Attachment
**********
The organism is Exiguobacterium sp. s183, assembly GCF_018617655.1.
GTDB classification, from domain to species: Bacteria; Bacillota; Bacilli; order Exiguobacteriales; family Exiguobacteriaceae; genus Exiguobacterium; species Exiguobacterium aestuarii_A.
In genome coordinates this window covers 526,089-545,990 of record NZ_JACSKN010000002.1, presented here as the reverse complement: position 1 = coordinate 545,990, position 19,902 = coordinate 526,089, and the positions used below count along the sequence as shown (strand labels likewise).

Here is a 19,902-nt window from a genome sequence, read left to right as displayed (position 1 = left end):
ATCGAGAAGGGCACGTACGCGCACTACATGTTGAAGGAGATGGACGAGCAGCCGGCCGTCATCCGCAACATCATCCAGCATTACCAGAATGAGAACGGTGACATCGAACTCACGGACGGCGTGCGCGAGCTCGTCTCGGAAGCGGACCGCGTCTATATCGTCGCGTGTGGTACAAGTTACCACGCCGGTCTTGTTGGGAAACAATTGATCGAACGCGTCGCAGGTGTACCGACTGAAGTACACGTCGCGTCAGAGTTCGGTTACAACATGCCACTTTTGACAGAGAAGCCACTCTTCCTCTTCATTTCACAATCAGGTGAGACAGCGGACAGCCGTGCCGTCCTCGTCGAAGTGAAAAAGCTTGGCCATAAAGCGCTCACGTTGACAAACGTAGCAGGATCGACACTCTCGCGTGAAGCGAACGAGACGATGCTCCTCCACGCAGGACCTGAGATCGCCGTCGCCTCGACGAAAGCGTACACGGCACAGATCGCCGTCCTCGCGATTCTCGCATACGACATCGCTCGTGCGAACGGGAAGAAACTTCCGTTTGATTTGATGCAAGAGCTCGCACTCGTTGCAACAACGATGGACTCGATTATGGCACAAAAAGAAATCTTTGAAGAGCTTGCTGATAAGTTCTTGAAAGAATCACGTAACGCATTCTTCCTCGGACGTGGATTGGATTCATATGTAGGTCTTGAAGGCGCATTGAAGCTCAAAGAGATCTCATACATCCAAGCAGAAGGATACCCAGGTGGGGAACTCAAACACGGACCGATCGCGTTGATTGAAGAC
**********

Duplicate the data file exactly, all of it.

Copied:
The organism is Exiguobacterium sp. s183, assembly GCF_018617655.1.
GTDB classification, from domain to species: Bacteria; Bacillota; Bacilli; order Exiguobacteriales; family Exiguobacteriaceae; genus Exiguobacterium; species Exiguobacterium aestuarii_A.
In genome coordinates this window covers 526,089-545,990 of record NZ_JACSKN010000002.1, presented here as the reverse complement: position 1 = coordinate 545,990, position 19,902 = coordinate 526,089, and the positions used below count along the sequence as shown (strand labels likewise).

Here is a 19,902-nt window from a genome sequence, read left to right as displayed (position 1 = left end):
ATCGAGAAGGGCACGTACGCGCACTACATGTTGAAGGAGATGGACGAGCAGCCGGCCGTCATCCGCAACATCATCCAGCATTACCAGAATGAGAACGGTGACATCGAACTCACGGACGGCGTGCGCGAGCTCGTCTCGGAAGCGGACCGCGTCTATATCGTCGCGTGTGGTACAAGTTACCACGCCGGTCTTGTTGGGAAACAATTGATCGAACGCGTCGCAGGTGTACCGACTGAAGTACACGTCGCGTCAGAGTTCGGTTACAACATGCCACTTTTGACAGAGAAGCCACTCTTCCTCTTCATTTCACAATCAGGTGAGACAGCGGACAGCCGTGCCGTCCTCGTCGAAGTGAAAAAGCTTGGCCATAAAGCGCTCACGTTGACAAACGTAGCAGGATCGACACTCTCGCGTGAAGCGAACGAGACGATGCTCCTCCACGCAGGACCTGAGATCGCCGTCGCCTCGACGAAAGCGTACACGGCACAGATCGCCGTCCTCGCGATTCTCGCATACGACATCGCTCGTGCGAACGGGAAGAAACTTCCGTTTGATTTGATGCAAGAGCTCGCACTCGTTGCAACAACGATGGACTCGATTATGGCACAAAAAGAAATCTTTGAAGAGCTTGCTGATAAGTTCTTGAAAGAATCACGTAACGCATTCTTCCTCGGACGTGGATTGGATTCATATGTAGGTCTTGAAGGCGCATTGAAGCTCAAAGAGATCTCATACATCCAAGCAGAAGGATACCCAGGTGGGGAACTCAAACACGGACCGATCGCGTTGATTGAAGAC